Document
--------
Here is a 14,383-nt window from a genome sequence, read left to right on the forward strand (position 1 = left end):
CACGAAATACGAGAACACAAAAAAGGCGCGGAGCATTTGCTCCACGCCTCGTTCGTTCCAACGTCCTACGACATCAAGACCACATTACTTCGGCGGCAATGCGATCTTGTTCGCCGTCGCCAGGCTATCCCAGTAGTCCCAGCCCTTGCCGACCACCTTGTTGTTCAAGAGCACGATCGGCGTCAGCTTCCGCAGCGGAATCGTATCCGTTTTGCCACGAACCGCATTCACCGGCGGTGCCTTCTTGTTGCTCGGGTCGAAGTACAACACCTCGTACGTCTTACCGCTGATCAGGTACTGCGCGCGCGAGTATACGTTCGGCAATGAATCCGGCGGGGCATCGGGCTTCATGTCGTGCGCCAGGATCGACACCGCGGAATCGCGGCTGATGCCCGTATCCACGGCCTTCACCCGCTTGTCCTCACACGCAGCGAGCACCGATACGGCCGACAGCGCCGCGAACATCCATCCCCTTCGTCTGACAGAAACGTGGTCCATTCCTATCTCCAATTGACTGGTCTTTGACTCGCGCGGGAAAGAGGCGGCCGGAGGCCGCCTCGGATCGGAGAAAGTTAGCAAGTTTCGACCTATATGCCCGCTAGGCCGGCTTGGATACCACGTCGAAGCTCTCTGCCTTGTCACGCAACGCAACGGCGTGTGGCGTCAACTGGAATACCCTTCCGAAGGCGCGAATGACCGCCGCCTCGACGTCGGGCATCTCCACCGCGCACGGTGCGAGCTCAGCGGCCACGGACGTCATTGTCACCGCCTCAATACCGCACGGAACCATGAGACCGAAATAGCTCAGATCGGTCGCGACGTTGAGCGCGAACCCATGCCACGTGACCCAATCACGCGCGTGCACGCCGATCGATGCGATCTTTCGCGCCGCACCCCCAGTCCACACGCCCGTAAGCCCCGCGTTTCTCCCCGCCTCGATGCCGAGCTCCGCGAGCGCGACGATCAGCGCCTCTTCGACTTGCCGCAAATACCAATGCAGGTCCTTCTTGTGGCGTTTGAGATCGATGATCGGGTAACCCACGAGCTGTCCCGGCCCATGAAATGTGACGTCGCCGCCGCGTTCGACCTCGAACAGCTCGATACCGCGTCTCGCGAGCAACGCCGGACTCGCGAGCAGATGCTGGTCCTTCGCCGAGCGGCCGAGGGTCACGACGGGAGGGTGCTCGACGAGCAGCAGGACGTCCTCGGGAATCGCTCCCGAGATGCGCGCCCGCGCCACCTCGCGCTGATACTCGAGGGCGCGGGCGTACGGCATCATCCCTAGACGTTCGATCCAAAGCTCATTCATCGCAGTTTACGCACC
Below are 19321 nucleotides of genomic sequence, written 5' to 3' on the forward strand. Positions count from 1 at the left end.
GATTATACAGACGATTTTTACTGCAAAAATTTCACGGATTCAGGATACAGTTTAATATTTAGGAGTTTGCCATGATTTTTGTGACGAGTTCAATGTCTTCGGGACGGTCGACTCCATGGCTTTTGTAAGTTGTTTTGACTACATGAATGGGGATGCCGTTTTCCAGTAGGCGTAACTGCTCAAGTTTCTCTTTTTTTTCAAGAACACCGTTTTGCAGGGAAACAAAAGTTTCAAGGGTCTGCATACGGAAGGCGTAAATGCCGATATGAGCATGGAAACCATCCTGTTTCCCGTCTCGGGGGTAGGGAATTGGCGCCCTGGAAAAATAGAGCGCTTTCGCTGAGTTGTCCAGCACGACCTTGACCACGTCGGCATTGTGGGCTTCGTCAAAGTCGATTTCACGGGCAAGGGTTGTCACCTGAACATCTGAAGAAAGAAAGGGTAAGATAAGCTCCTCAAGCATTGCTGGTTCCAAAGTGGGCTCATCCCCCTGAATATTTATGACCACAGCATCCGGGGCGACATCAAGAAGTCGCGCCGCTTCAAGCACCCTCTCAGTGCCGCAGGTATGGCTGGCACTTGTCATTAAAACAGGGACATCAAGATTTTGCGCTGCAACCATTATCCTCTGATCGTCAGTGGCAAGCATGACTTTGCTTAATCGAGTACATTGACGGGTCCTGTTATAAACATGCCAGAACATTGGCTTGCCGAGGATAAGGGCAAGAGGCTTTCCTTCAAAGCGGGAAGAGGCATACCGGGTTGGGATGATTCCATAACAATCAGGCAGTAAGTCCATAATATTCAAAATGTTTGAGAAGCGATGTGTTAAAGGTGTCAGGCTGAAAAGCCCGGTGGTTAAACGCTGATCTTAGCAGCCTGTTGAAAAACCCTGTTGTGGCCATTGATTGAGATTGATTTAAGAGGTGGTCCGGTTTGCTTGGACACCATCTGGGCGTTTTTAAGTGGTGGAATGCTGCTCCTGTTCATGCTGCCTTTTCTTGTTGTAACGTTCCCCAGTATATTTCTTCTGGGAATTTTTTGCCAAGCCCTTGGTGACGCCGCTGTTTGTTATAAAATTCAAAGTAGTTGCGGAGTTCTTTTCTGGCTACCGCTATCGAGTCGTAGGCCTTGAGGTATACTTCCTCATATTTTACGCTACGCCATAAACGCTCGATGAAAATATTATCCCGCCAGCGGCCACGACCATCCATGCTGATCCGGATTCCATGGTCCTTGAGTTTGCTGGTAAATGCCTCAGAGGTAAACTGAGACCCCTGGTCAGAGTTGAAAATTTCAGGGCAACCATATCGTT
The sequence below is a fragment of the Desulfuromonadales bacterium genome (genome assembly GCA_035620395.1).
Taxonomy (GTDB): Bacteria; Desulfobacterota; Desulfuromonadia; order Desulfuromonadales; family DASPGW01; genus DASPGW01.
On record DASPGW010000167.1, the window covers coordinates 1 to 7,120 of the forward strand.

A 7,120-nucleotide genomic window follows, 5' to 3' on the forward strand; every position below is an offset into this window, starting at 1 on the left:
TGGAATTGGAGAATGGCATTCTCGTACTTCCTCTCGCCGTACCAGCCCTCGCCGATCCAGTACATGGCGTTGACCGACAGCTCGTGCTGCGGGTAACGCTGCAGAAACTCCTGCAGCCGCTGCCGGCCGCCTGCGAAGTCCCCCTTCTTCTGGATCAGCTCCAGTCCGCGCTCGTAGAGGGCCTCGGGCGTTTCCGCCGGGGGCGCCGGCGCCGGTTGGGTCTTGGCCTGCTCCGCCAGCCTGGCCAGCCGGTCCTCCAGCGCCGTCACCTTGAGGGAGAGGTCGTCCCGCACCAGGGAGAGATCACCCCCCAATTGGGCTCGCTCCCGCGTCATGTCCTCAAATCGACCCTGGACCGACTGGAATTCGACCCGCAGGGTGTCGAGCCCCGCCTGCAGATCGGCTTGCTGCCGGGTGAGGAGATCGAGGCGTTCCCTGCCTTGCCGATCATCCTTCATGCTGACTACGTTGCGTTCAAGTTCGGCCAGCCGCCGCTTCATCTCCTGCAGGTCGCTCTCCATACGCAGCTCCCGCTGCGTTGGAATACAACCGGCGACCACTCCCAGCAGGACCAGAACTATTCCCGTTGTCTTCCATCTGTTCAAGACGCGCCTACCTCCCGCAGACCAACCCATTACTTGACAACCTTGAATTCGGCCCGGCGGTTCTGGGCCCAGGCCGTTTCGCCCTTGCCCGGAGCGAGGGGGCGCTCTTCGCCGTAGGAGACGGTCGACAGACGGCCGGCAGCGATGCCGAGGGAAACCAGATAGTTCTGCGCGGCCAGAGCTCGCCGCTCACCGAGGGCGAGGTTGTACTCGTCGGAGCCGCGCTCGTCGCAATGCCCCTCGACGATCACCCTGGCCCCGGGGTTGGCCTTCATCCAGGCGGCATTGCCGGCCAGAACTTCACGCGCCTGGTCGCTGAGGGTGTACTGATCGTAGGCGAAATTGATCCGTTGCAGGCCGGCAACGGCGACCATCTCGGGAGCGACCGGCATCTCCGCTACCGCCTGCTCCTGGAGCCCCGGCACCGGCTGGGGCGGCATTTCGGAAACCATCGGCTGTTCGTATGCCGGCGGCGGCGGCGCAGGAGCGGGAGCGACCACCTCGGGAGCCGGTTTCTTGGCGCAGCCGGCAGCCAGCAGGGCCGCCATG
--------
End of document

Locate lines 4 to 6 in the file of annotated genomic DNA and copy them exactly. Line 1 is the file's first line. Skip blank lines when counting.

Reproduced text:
GATTATACAGACGATTTTTACTGCAAAAATTTCACGGATTCAGGATACAGTTTAATATTTAGGAGTTTGCCATGATTTTTGTGACGAGTTCAATGTCTTCGGGACGGTCGACTCCATGGCTTTTGTAAGTTGTTTTGACTACATGAATGGGGATGCCGTTTTCCAGTAGGCGTAACTGCTCAAGTTTCTCTTTTTTTTCAAGAACACCGTTTTGCAGGGAAACAAAAGTTTCAAGGGTCTGCATACGGAAGGCGTAAATGCCGATATGAGCATGGAAACCATCCTGTTTCCCGTCTCGGGGGTAGGGAATTGGCGCCCTGGAAAAATAGAGCGCTTTCGCTGAGTTGTCCAGCACGACCTTGACCACGTCGGCATTGTGGGCTTCGTCAAAGTCGATTTCACGGGCAAGGGTTGTCACCTGAACATCTGAAGAAAGAAAGGGTAAGATAAGCTCCTCAAGCATTGCTGGTTCCAAAGTGGGCTCATCCCCCTGAATATTTATGACCACAGCATCCGGGGCGACATCAAGAAGTCGCGCCGCTTCAAGCACCCTCTCAGTGCCGCAGGTATGGCTGGCACTTGTCATTAAAACAGGGACATCAAGATTTTGCGCTGCAACCATTATCCTCTGATCGTCAGTGGCAAGCATGACTTTGCTTAATCGAGTACATTGACGGGTCCTGTTATAAACATGCCAGAACATTGGCTTGCCGAGGATAAGGGCAAGAGGCTTTCCTTCAAAGCGGGAAGAGGCATACCGGGTTGGGATGATTCCATAACAATCAGGCAGTAAGTCCATAATATTCAAAATGTTTGAGAAGCGATGTGTTAAAGGTGTCAGGCTGAAAAGCCCGGTGGTTAAACGCTGATCTTAGCAGCCTGTTGAAAAACCCTGTTGTGGCCATTGATTGAGATTGATTTAAGAGGTGGTCCGGTTTGCTTGGACACCATCTGGGCGTTTTTAAGTGGTGGAATGCTGCTCCTGTTCATGCTGCCTTTTCTTGTTGTAACGTTCCCCAGTATATTTCTTCTGGGAATTTTTTGCCAAGCCCTTGGTGACGCCGCTGTTTGTTATAAAATTCAAAGTAGTTGCGGAGTTCTTTTCTGGCTACCGCTATCGAGTCGTAGGCCTTGAGGTATACTTCCTCATATTTTACGCTACGCCATAAACGCTCGATGAAAATATTATCCCGCCAGCGGCCACGACCATCCATGCTGATCCGGATTCCATGGTCCTTGAGTTTGCTGGTAAATGCCTCAGAGGTAAACTGAGACCCCTGGTCAGAGTTGAAAATTTCAGGGCAACCATATCGTT
The sequence below is a fragment of the Desulfuromonadales bacterium genome (genome assembly GCA_035620395.1).
Taxonomy (GTDB): Bacteria; Desulfobacterota; Desulfuromonadia; order Desulfuromonadales; family DASPGW01; genus DASPGW01.